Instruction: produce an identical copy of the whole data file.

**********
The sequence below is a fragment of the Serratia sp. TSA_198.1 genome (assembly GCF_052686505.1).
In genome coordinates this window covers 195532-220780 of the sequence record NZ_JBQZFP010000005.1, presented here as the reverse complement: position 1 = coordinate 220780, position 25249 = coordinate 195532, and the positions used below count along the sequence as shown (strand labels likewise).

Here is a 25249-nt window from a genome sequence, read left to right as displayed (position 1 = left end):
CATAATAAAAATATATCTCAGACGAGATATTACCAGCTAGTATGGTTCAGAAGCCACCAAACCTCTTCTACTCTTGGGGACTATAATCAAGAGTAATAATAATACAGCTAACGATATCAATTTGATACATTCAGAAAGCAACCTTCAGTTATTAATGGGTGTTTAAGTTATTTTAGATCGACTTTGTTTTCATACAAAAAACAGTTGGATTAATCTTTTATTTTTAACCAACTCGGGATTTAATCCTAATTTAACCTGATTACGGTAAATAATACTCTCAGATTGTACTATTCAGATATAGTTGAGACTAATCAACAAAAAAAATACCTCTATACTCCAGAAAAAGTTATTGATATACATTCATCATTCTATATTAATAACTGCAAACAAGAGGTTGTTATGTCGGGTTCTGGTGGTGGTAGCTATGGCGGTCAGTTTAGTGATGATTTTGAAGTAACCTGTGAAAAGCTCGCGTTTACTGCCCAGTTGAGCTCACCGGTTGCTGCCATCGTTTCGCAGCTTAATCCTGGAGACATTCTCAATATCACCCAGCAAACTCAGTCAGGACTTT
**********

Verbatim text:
The sequence below is a fragment of the Serratia sp. TSA_198.1 genome (assembly GCF_052686505.1).
In genome coordinates this window covers 195532-220780 of the sequence record NZ_JBQZFP010000005.1, presented here as the reverse complement: position 1 = coordinate 220780, position 25249 = coordinate 195532, and the positions used below count along the sequence as shown (strand labels likewise).

Here is a 25249-nt window from a genome sequence, read left to right as displayed (position 1 = left end):
CATAATAAAAATATATCTCAGACGAGATATTACCAGCTAGTATGGTTCAGAAGCCACCAAACCTCTTCTACTCTTGGGGACTATAATCAAGAGTAATAATAATACAGCTAACGATATCAATTTGATACATTCAGAAAGCAACCTTCAGTTATTAATGGGTGTTTAAGTTATTTTAGATCGACTTTGTTTTCATACAAAAAACAGTTGGATTAATCTTTTATTTTTAACCAACTCGGGATTTAATCCTAATTTAACCTGATTACGGTAAATAATACTCTCAGATTGTACTATTCAGATATAGTTGAGACTAATCAACAAAAAAAATACCTCTATACTCCAGAAAAAGTTATTGATATACATTCATCATTCTATATTAATAACTGCAAACAAGAGGTTGTTATGTCGGGTTCTGGTGGTGGTAGCTATGGCGGTCAGTTTAGTGATGATTTTGAAGTAACCTGTGAAAAGCTCGCGTTTACTGCCCAGTTGAGCTCACCGGTTGCTGCCATCGTTTCGCAGCTTAATCCTGGAGACATTCTCAATATCACCCAGCAAACTCAGTCAGGACTTT